The panel continued on to discuss concepts about how technology is accelerating faster than humans can. Though, again, I’d argue that a lot of these concepts are more about cultural acceptance of technology and connected-behaviors as opposed to needing to “re-wire” our brains.
The rest of the presentation talked a lot about attention and attention as a currency. “Attention is the most powerful tool of the human spirit – attention also defines a culture or a community,” said the panelists. Unfortunately, I have to agree with Peter Merholz’ tweet from the session: “We’ve been talking “attention economy” since 2001. let’s move the conversation forward here. #sn09″
Frontiers of Real Time Collaboration
(David Weinberger, Jason Shellen, Paul Lippe, Laura Fitton, Deborah Schultz, Anna-Christina Douglas)
This was an interesting session to attend, as there seemed to be a lot of people in the audience who were passionate to hear what these people had to say about real-time collaboration. I believe the panelists wanted to discuss collaboration as well, but oddly the talk veered way off course – spending the majority of the time talking about Twitter. After Twitter was discussed for several minutes, the talk continued to simply discuss tools (like Google Wave) but spent no time discussing collaboration or concrete examples of how real-time tools can produce successful collaboration. At the tail end of the talk, I raised my hand and said that they had focused a lot on the tools but not anything on collaboration and asked how these tools are helping people overcome current challenges they face in trying to collaborate. I didn’t receive much of an answer, but after the session, I received apologies from the panelists and thank you’s from audience members who felt my same slight frustration. While the panel got off course, it was valuable to me to see how many people cared about discussing the subject. I have a deep personal interest in this area, which is why I organized an upcoming panel for SXSW 2010 called Open Collaboration Between Scientists, Communities and the Unknown. I very much am looking forward to discussing issues/successes around open collaboration more!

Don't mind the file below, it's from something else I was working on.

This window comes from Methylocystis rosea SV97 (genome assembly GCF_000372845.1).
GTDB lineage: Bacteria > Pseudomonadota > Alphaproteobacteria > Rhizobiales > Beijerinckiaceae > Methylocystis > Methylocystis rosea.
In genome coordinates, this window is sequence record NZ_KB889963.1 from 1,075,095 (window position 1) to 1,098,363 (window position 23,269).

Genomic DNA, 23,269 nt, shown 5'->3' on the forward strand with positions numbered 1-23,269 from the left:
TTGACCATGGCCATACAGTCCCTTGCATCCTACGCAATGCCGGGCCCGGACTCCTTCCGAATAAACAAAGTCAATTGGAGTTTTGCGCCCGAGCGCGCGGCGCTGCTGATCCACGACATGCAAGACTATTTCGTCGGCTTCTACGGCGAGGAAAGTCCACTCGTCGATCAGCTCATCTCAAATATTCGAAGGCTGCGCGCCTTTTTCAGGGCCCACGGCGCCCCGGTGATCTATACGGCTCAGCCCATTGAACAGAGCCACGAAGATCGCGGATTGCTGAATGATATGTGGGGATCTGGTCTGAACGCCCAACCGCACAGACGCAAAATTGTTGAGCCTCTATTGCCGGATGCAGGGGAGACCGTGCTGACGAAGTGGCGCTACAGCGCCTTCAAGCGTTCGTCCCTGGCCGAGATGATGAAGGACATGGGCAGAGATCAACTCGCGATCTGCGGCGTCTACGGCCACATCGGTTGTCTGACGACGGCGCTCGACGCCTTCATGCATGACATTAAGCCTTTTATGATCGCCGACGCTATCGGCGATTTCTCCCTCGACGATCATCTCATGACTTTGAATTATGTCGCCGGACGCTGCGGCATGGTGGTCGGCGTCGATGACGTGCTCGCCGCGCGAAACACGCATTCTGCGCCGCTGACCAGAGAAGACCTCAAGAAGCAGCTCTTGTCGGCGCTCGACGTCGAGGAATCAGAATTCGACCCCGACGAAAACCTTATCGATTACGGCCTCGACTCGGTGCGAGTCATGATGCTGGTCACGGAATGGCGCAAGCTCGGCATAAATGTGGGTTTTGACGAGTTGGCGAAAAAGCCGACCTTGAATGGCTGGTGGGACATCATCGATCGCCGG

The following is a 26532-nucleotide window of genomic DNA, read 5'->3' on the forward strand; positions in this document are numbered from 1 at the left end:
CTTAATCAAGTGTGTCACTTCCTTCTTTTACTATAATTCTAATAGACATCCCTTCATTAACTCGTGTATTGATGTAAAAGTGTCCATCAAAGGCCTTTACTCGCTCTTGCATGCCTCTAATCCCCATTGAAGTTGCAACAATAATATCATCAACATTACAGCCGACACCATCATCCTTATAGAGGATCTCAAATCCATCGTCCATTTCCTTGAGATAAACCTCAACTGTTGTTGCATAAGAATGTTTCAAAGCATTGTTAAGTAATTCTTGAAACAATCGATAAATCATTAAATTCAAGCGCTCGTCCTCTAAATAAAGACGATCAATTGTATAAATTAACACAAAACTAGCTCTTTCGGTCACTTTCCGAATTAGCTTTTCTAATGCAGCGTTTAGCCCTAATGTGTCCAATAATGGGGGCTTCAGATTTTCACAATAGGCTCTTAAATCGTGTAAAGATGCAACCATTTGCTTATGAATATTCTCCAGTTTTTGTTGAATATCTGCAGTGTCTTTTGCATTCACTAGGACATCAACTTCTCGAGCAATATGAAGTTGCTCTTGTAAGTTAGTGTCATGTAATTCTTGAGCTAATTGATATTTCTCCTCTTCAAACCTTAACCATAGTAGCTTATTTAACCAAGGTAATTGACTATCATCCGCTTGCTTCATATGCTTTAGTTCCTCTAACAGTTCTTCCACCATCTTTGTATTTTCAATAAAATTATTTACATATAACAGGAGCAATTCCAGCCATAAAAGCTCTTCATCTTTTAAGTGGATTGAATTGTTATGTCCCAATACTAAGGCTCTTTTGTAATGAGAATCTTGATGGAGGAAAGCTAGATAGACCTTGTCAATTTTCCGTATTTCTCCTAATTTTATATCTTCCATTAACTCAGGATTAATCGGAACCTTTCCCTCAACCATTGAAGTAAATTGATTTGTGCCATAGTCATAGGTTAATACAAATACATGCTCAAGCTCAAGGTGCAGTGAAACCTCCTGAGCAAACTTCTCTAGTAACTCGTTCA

(Brad Templeton, Crystal Y.)
These were quick rapid-fire 10 minute talks on a wide range of subjects from Supernova attendees. I don’t have much other than a link and a couple insights to share from it:
Brad Templeton from the EFF talked about robo-cars: http://robocars.net
Crystal Y. (a high school student) shared some insights on her experiences with online communities. She explained that it’s annoying to be private on social networks because then you don’t allow people with similar interests to be able to connect with you. She also talked about how kids don’t focus on “being careful about what you say online” (a common characterization adults place on today’s children) – that actually they focus on “talking about what they stand for online to represent them” (a more positive outlook that aligns with a lot of danah boyd’s research). One of the insightful quotes I most enjoyed from Crystal was “Whenever I read articles that say “teens don’t use Twitter” it really annoys me”.